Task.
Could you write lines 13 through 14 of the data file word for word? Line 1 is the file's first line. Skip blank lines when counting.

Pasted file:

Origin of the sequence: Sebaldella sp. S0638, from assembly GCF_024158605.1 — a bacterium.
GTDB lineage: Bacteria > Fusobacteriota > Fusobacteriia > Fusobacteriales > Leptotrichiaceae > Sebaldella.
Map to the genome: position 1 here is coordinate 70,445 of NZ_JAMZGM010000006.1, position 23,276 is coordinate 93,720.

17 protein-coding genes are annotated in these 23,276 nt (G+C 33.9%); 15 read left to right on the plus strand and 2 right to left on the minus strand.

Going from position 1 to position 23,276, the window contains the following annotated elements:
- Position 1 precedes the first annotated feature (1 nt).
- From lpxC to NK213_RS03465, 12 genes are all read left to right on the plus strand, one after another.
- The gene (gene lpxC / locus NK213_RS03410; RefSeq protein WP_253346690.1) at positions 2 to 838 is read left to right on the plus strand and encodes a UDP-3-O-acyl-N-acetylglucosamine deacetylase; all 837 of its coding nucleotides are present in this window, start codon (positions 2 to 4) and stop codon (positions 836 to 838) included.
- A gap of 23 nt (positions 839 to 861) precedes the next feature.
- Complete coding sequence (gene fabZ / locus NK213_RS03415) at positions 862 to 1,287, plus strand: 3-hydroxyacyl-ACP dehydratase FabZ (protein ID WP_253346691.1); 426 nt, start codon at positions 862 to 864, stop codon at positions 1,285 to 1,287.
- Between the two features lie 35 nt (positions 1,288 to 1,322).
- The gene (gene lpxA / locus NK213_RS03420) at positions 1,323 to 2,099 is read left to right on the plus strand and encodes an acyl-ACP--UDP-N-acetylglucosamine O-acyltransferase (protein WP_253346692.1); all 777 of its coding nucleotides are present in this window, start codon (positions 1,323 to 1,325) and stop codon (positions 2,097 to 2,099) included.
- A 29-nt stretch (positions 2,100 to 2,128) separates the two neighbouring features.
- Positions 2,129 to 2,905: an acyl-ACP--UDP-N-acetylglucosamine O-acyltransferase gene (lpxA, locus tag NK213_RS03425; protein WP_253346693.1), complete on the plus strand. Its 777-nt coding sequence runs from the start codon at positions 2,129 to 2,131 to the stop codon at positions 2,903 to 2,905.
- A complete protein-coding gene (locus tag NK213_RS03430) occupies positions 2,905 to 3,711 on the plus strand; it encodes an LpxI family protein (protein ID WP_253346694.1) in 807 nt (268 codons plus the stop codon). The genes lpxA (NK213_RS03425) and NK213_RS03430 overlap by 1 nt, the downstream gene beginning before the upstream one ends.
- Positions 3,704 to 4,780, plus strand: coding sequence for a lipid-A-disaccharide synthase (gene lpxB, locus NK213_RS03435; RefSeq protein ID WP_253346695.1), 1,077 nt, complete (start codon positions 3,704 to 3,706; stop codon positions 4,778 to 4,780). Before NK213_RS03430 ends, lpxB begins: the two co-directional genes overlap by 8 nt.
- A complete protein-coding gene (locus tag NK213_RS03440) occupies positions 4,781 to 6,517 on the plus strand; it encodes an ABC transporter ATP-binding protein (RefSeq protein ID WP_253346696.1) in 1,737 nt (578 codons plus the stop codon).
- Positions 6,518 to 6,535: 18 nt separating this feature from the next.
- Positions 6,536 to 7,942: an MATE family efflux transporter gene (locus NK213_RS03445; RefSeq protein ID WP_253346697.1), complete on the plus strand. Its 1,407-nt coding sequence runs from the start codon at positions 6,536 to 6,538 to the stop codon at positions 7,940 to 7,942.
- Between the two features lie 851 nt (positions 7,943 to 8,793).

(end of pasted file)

- A 29-nt stretch (positions 2,100 to 2,128) separates the two neighbouring features.
- Positions 2,129 to 2,905: an acyl-ACP--UDP-N-acetylglucosamine O-acyltransferase gene (lpxA, locus tag NK213_RS03425; protein WP_253346693.1), complete on the plus strand. Its 777-nt coding sequence runs from the start codon at positions 2,129 to 2,131 to the stop codon at positions 2,903 to 2,905.